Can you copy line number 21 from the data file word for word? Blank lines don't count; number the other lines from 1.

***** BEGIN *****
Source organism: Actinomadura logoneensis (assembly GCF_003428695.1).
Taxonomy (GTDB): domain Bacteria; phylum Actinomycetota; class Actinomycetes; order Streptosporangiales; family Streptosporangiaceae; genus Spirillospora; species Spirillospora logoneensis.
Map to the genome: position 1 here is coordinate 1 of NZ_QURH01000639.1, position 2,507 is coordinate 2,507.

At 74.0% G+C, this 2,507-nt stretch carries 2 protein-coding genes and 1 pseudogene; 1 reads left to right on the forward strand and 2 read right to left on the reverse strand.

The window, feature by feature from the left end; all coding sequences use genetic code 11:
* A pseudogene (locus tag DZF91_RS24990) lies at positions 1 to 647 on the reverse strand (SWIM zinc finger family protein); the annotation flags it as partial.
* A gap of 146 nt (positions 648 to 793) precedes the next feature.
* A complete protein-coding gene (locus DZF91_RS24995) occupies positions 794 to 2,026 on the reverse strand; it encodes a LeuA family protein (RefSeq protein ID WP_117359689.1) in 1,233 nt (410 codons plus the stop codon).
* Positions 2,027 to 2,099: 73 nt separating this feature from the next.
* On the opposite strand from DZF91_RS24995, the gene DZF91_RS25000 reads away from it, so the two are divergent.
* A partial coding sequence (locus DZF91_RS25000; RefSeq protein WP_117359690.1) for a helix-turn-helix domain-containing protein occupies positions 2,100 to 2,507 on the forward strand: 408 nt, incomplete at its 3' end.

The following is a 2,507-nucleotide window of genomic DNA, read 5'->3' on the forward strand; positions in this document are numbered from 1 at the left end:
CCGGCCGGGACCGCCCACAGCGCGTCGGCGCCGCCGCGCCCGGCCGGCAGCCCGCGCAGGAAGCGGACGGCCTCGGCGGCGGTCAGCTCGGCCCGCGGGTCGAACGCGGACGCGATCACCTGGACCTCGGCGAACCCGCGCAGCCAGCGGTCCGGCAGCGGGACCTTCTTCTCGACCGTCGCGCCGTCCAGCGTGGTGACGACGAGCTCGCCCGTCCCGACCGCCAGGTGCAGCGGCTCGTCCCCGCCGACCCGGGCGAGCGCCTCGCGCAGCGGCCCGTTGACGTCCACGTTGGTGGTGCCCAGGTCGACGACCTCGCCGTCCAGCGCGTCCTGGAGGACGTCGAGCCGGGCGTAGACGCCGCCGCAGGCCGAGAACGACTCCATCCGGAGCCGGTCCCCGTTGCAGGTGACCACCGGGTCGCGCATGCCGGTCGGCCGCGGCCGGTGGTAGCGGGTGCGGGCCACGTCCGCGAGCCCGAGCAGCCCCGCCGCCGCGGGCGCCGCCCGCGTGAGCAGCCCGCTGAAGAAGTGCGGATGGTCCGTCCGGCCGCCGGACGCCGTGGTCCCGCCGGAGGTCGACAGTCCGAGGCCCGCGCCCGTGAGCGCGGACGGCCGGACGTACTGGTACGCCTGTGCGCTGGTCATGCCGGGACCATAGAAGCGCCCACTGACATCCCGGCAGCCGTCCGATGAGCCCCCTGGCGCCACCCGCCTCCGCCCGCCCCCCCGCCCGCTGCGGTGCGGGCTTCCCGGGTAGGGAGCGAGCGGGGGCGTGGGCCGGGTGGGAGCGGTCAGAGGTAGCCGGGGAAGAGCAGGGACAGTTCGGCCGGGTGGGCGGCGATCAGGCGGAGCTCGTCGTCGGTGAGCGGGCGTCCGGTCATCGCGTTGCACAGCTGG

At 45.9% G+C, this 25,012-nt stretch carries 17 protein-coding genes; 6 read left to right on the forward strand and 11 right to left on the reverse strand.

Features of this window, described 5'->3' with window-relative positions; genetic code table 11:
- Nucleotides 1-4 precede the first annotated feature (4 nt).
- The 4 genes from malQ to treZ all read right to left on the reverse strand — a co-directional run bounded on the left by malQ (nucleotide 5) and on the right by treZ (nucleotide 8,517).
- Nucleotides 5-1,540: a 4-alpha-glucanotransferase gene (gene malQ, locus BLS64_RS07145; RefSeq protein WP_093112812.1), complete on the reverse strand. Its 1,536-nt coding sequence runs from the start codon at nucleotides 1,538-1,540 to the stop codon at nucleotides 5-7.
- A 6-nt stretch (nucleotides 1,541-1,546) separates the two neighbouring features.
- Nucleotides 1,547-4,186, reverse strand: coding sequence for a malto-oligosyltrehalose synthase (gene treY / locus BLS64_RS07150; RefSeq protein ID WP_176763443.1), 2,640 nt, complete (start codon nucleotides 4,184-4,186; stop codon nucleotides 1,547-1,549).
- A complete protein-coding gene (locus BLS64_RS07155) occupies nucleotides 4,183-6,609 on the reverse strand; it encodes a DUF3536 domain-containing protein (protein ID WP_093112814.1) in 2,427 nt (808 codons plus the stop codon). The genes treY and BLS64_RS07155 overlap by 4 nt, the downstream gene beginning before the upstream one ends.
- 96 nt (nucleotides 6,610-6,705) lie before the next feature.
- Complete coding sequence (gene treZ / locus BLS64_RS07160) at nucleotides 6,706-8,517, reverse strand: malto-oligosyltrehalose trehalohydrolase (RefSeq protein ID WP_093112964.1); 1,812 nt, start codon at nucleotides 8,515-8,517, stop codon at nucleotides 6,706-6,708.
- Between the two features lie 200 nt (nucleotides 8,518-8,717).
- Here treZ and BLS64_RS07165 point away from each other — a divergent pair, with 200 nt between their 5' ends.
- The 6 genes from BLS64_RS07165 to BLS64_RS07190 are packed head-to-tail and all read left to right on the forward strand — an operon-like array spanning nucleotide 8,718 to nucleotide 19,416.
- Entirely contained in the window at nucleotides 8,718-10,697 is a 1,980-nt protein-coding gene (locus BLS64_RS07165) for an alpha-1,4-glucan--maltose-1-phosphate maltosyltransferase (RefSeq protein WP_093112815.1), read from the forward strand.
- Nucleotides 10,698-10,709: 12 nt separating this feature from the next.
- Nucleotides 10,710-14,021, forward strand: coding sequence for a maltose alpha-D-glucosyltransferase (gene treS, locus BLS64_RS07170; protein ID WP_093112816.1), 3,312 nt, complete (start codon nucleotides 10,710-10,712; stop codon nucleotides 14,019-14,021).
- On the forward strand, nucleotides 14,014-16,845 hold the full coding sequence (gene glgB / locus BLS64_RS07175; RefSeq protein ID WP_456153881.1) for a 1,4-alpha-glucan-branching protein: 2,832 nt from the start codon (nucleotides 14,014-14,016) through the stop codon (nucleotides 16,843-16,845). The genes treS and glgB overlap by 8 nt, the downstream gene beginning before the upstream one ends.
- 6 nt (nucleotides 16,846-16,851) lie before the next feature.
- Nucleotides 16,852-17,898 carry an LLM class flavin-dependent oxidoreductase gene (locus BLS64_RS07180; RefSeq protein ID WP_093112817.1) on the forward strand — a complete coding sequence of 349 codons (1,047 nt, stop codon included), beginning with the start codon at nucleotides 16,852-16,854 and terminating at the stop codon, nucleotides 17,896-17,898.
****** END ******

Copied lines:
- A complete protein-coding gene (locus BLS64_RS07155) occupies nucleotides 4,183-6,609 on the reverse strand; it encodes a DUF3536 domain-containing protein (protein ID WP_093112814.1) in 2,427 nt (808 codons plus the stop codon). The genes treY and BLS64_RS07155 overlap by 4 nt, the downstream gene beginning before the upstream one ends.